Unlike more extensive systems, the iSpring will not reduce water consumption and produces up to 15 GPM output to keep your water pressure up and output high. The iSpring system is also designed to be added on with extra filters later if the need arises. You can purchase a UV filter to help control bacteria and viruses in the water, or a sediment prefilter to reduce even more organic compounds.

The filters themselves are simple to exchange, and each one will be able to filter up to 50,000 gallons. On an average use cycle, this is about five to six months of filtration.

Pros
  • Easy DIY installation following the provided detailed instructions.
  • Filters are easy to swap when the time comes.
Cons
  • Extra filters added on later need to be accounted for in the initial installation.
  • Works better when there are also POU filters installed.

6. iSpring WGB32B

Best Whole House Sediment Filter

Filter Micron Rating

5 microns

Capacity

100,000 Gallons

Contaminants Removed

Sediments, chlorine, chloramines, and chemicals

Filtration Media

Chemical

Filter Life

Up to 1 year

Warranty

1-year limited warranty

This 3-stage filter system from iSpring offers you even more filtered water protection from the model listed above. The only reason it is not listed higher in our review is that the 2-stage system is cheaper and filters the same types of contaminants.

This system is worthy in its own right, though, With two carbon filters instead of one for improved taste, color, and quality at the tap. Unlike the iSpring system above, this filter set up will work without the need for a POU filter at the tap.

As long as you don’t need to remove TDS or heavy metals, you can’t go wrong with the WGB32B model from iSpring. Installation is still simple and can accommodate extra filters such as the UV filter and sediment prefilter. You will need to plan ahead during the initial installation, though, if you plan to add these filters later.

Each filter maintains a 100,000-gallon capacity and will output up to 15 gallons per minute flow rate. The difference here is the filters are large and will last up to 12 months instead of 6. While you will need to purchase more filters, you will do so less often, saving you money in the long run.

Pros
  • 2 carbon filters reduce virtually all trace of bad odors and foul taste
  • Simple to install for the DIYer
  • UV and sediment prefilters are available for installation alongside the unit.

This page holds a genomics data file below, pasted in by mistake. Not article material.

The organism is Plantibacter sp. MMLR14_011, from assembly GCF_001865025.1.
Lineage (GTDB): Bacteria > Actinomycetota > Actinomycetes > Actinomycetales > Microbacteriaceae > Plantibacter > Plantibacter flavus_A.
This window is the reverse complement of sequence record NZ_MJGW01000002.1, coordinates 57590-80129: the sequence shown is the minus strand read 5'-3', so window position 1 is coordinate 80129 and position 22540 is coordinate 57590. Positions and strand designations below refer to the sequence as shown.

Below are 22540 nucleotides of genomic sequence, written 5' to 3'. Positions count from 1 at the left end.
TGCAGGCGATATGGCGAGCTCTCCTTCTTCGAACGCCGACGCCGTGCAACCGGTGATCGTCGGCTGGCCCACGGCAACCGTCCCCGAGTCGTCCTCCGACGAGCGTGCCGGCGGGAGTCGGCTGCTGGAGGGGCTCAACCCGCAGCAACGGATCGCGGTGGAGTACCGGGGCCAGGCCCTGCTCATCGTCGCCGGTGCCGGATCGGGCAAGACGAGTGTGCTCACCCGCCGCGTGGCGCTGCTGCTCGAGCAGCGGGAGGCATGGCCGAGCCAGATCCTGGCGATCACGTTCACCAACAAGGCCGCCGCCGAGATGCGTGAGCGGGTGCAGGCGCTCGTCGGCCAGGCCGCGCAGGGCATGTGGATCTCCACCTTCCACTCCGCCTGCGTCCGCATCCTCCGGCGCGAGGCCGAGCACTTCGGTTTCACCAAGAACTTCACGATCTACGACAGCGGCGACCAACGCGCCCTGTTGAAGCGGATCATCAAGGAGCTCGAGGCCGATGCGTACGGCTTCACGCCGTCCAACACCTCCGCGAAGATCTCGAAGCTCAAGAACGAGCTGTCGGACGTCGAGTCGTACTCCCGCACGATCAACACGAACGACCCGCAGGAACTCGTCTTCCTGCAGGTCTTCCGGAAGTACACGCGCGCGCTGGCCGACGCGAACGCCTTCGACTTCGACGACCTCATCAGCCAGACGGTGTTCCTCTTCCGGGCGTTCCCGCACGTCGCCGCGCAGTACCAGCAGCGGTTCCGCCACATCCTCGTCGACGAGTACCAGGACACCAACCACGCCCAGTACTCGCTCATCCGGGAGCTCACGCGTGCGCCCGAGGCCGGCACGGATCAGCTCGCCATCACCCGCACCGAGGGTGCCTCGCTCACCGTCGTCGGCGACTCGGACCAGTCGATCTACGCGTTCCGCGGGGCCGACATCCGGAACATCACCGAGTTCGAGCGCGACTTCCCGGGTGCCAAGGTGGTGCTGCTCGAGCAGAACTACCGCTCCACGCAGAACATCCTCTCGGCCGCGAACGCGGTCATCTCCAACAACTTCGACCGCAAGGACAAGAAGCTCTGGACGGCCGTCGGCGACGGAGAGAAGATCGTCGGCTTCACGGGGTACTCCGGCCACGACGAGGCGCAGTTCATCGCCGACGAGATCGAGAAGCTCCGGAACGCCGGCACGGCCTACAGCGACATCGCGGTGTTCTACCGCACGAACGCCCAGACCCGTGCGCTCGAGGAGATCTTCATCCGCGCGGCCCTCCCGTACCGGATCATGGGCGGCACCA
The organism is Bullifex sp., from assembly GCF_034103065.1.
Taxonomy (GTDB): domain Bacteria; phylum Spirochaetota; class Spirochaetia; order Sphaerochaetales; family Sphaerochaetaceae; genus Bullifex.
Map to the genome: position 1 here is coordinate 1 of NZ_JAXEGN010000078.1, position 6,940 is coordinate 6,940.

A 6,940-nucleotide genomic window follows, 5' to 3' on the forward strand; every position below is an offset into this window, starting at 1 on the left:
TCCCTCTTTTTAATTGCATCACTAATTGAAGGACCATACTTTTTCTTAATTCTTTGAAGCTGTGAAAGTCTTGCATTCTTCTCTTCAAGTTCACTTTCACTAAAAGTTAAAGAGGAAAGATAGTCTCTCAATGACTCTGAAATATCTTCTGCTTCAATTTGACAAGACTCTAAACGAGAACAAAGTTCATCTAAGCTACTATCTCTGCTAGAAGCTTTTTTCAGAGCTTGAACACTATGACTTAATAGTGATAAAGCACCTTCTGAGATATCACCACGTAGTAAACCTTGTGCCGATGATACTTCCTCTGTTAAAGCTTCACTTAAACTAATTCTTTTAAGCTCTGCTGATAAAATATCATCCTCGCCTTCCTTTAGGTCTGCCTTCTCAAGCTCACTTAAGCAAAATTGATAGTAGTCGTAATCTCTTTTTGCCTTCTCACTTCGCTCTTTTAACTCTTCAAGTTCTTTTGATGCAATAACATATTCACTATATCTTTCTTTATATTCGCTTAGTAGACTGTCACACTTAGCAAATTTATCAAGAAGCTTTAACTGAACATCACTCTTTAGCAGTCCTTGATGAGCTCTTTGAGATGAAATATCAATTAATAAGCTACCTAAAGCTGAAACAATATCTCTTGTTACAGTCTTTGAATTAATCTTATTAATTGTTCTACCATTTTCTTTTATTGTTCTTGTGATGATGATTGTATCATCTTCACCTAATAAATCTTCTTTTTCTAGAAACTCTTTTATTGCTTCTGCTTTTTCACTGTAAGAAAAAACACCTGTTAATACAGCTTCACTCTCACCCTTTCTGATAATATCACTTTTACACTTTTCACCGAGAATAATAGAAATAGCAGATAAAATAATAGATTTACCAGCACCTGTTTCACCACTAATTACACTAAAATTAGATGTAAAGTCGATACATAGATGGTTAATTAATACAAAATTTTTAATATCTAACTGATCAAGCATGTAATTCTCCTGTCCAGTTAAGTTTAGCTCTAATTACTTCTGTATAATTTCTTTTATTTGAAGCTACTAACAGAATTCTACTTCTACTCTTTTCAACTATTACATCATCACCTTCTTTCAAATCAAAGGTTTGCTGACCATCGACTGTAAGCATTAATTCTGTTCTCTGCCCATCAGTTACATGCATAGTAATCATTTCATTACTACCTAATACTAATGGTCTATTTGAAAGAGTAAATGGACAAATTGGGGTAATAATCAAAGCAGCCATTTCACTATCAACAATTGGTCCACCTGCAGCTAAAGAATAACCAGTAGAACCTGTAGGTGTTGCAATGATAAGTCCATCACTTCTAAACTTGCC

Cons
  • If you plan to add other filters, you need to account for their space before installing the main system.
  • Doesn’t filter anything different than the 2-stage system

7. Whirlpool WHESFC Pro Series

Best Whole House Filter For Hard Water

Filter Micron Rating

5 microns

Capacity

100,000 Gallons

Contaminants Removed

Iron, Chlorine Other Sediment, etc. Lead, Chlorine, Sediment, Calcium, Magnesium, Manganese, and Iron

Filtration Media

Mechanical

Filter Life

Lifetime

Warranty

1-year limited

Whirlpool is known for its durable, reliable, and high-quality products. It is no surprise that their whole house water filter system would be just as high quality and unique. The four-foot-tall self-contained system not only works well but looks good doing it.

Installation is simple and doesn’t require a lot of space. However, because the system does stand over four feet tall, you will need the room to do maintenance and check on the system’s operational controls.

This system is an all-in-one style system that filters the water and softens the water before it reaches your faucets. Unlike every other model on our review list so far, the Whirlpool filter is NSF certified (the others are built to NSF standards, but not officially certified).

While this is a water softener first, it is a reliable filter system, as well. It can reduce the hardness of the most stubborn water supplies with ease while maintaining odor, taste, and chlorine control.

Here is the best part; you never have to replace a filter cartridge. The system automatically flushes the filters and cleans them inside the housing every 14 days. Once you install the system, minimal maintenance is required, and salt levels need to be maintained. However, as far as filter replacement, that is a thing of the past.